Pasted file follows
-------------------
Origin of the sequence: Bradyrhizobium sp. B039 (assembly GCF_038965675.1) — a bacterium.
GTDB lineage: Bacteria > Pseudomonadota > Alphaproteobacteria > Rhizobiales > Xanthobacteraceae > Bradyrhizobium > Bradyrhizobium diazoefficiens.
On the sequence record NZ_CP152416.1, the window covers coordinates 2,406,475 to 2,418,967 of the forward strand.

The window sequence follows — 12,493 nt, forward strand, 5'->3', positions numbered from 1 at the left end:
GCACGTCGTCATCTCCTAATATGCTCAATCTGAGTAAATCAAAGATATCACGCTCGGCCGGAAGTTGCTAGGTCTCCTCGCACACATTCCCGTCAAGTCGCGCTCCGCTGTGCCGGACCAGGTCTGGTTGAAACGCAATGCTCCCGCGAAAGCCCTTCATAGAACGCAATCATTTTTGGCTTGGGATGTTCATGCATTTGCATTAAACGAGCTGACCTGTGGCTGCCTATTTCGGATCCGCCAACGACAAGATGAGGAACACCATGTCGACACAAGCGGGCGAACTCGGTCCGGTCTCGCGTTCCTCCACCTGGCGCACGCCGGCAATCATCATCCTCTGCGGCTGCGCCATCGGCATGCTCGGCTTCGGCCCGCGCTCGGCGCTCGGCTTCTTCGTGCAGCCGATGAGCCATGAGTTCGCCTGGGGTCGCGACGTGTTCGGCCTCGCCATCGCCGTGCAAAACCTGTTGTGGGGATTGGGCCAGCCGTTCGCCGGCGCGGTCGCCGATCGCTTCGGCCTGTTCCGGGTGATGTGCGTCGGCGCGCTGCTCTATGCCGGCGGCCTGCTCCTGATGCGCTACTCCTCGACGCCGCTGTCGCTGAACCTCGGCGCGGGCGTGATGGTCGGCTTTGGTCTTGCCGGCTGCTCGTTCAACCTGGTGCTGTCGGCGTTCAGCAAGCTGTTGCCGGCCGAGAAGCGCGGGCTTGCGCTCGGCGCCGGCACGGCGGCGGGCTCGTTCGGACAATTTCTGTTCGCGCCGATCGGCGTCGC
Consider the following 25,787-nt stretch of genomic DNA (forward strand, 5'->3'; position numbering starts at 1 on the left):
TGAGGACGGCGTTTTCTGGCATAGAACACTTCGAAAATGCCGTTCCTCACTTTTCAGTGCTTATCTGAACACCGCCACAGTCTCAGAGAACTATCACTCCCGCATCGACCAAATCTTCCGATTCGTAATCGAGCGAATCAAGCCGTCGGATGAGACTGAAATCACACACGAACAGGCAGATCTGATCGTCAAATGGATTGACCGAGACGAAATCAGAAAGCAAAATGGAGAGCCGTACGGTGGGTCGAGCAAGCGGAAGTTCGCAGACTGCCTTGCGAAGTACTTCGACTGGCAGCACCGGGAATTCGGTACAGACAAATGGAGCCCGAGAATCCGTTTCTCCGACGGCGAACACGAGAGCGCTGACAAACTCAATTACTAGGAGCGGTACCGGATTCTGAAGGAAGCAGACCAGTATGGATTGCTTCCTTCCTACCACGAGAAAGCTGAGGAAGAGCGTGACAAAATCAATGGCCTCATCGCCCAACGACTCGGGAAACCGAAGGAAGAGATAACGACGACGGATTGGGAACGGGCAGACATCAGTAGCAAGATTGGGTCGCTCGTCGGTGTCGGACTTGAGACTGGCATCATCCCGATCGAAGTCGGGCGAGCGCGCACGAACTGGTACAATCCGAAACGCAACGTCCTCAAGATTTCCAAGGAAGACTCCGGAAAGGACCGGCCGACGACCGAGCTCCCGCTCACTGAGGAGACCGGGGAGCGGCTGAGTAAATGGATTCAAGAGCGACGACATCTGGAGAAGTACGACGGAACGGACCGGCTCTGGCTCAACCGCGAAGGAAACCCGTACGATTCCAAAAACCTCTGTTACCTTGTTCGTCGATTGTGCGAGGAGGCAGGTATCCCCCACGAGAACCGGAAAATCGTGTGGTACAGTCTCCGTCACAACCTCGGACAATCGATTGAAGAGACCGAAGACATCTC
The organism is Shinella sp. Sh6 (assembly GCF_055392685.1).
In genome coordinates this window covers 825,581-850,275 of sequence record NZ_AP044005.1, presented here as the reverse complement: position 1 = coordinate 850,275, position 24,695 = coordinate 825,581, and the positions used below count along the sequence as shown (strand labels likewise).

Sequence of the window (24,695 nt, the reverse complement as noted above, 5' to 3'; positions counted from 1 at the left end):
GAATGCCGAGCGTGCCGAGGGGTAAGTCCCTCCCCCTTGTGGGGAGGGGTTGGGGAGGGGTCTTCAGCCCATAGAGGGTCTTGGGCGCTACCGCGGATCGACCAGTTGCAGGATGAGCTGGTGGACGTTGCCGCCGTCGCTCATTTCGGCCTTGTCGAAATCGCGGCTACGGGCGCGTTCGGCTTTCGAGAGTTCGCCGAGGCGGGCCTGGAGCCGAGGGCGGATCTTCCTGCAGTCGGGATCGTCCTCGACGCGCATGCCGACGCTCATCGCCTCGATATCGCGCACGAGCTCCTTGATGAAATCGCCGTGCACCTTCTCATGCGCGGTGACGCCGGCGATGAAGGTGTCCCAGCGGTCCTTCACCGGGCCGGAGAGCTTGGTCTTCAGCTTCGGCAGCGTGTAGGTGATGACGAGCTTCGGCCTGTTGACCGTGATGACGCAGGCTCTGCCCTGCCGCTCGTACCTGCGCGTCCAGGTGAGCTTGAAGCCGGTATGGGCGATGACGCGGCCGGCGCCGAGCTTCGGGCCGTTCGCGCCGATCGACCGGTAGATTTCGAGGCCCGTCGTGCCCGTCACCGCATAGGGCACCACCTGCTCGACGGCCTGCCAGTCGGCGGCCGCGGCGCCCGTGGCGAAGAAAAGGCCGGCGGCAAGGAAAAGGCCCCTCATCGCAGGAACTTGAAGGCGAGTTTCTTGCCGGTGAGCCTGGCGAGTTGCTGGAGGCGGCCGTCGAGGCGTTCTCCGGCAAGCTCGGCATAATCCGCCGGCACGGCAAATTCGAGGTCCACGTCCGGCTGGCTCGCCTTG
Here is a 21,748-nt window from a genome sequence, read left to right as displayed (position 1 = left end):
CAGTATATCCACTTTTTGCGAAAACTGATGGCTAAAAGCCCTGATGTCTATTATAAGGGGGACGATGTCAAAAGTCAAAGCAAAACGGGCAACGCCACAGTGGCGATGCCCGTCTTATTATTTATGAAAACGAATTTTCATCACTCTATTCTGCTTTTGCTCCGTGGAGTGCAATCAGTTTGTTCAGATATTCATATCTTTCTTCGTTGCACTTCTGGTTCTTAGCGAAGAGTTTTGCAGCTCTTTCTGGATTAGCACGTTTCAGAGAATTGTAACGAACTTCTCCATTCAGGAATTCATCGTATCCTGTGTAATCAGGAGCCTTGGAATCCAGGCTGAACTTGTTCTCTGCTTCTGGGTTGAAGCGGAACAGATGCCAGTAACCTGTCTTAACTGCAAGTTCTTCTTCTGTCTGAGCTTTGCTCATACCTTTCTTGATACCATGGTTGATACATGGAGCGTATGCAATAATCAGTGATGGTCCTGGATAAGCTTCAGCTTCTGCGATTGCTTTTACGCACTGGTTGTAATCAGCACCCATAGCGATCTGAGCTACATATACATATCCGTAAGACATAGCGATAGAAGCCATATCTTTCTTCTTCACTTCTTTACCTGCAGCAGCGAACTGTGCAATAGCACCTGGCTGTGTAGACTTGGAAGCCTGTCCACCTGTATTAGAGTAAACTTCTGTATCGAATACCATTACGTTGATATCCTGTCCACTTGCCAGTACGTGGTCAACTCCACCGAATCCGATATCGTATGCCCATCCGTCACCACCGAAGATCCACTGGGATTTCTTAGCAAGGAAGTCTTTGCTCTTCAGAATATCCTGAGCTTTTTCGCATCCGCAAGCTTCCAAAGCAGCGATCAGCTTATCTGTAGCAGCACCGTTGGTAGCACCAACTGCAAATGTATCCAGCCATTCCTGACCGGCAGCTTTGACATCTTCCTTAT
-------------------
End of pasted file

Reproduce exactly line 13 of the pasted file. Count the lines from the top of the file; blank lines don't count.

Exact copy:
CAGTATATCCACTTTTTGCGAAAACTGATGGCTAAAAGCCCTGATGTCTATTATAAGGGGGACGATGTCAAAAGTCAAAGCAAAACGGGCAACGCCACAGTGGCGATGCCCGTCTTATTATTTATGAAAACGAATTTTCATCACTCTATTCTGCTTTTGCTCCGTGGAGTGCAATCAGTTTGTTCAGATATTCATATCTTTCTTCGTTGCACTTCTGGTTCTTAGCGAAGAGTTTTGCAGCTCTTTCTGGATTAGCACGTTTCAGAGAATTGTAACGAACTTCTCCATTCAGGAATTCATCGTATCCTGTGTAATCAGGAGCCTTGGAATCCAGGCTGAACTTGTTCTCTGCTTCTGGGTTGAAGCGGAACAGATGCCAGTAACCTGTCTTAACTGCAAGTTCTTCTTCTGTCTGAGCTTTGCTCATACCTTTCTTGATACCATGGTTGATACATGGAGCGTATGCAATAATCAGTGATGGTCCTGGATAAGCTTCAGCTTCTGCGATTGCTTTTACGCACTGGTTGTAATCAGCACCCATAGCGATCTGAGCTACATATACATATCCGTAAGACATAGCGATAGAAGCCATATCTTTCTTCTTCACTTCTTTACCTGCAGCAGCGAACTGTGCAATAGCACCTGGCTGTGTAGACTTGGAAGCCTGTCCACCTGTATTAGAGTAAACTTCTGTATCGAATACCATTACGTTGATATCCTGTCCACTTGCCAGTACGTGGTCAACTCCACCGAATCCGATATCGTATGCCCATCCGTCACCACCGAAGATCCACTGGGATTTCTTAGCAAGGAAGTCTTTGCTCTTCAGAATATCCTGAGCTTTTTCGCATCCGCAAGCTTCCAAAGCAGCGATCAGCTTATCTGTAGCAGCACCGTTGGTAGCACCAACTGCAAATGTATCCAGCCATTCCTGACCGGCAGCTTTGACATCTTCCTTAT